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The AAPG/Datapages Combined Publications Database

AAPG Bulletin


Volume: 64 (1980)

Issue: 9. (September)

First Page: 1565

Last Page: 1565

Title: Petrographic, Stratigraphic, and Structural Study of Smackover Gray Sand (Jurassic), North Louisiana: ABSTRACT

Author(s): Samuel A. Miciotto

Article Type: Meeting abstract


The Smackover Gray Sand is the target of intense exploration activity in the north Louisiana area. The gas-producing Gray Sand, a dark gray to black, very fine-grained sand, occurs as three sand tongues in the lower member of the Smackover Formation in the subsurface of Bossier, Webster, Claiborne, and Lincoln Parishes, Louisiana. The majority of Gray Sand wells have been drilled in Bossier and Webster Parishes; however, the most active exploration presently is to the east in Claiborne and Lincoln Parishes.

Samples of the Gray Sand are classified as sub-chertarenites because of their high percentage of quartz and the dominance of chert fragments over plagioclase. Additional mineral constituents include muscovite and biotite; oolites are also present. A flaser-bedded silty shale facies indicates deposition on a mid-tidal flat environment.

Smackover deposition during the Jurassic in the study area was located on the gently dipping slope between a broad coastal shelf on the north and a basin on the south. The Gray Sand was deposited over the Norphlet Formation and Louann Salt before flowage and swelling of the Louann Salt began. Uplift and swelling of the Louann Salt later in the Jurassic created growing anticlines; sediment slumped off the structural highs of the growing salt anticlines into basinal muds and silts. By superimposing the isopachous map of the Gray Sand interval over the structure map of the Gray Sand, it can be seen that the thickest Gray Sand intervals lie on the flanks of the anticlinal structures in South Sarepta, Ivan, and Cotton Valley fields. Absence of the Gray Sand between Ivan and Cotton Valley f elds indicates a facies pinch-out due to localized deposition of sand tongues on the structural highs.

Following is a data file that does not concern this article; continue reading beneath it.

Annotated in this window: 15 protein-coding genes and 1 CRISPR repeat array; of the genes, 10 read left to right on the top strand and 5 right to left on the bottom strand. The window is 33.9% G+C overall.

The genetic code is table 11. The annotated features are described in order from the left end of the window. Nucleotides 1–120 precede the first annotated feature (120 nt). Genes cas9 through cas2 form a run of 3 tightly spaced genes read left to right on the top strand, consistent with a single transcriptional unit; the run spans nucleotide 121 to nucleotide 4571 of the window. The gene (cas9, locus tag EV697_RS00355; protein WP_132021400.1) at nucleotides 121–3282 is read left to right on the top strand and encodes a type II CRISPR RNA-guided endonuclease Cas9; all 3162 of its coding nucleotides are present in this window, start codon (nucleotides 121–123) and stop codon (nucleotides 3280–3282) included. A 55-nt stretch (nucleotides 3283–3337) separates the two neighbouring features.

The Gray Sand, because of its low porosity (7 to 10%) and permeability (0.5 md), must be stimulated through hydraulic fracturing to be productive. Extreme bottom-hole pressures and temperatures require the use of tailor-made high viscosity gels and high-strength proppants.

In Lincoln Parish fields, favorable structures for Gray Sand production are located by seismic exploration. The Smackover Gray Sand however continues to challenge exploration geologists because of the lateral pinch-out of its sand tongues.

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Copyright 1997 American Association of Petroleum Geologists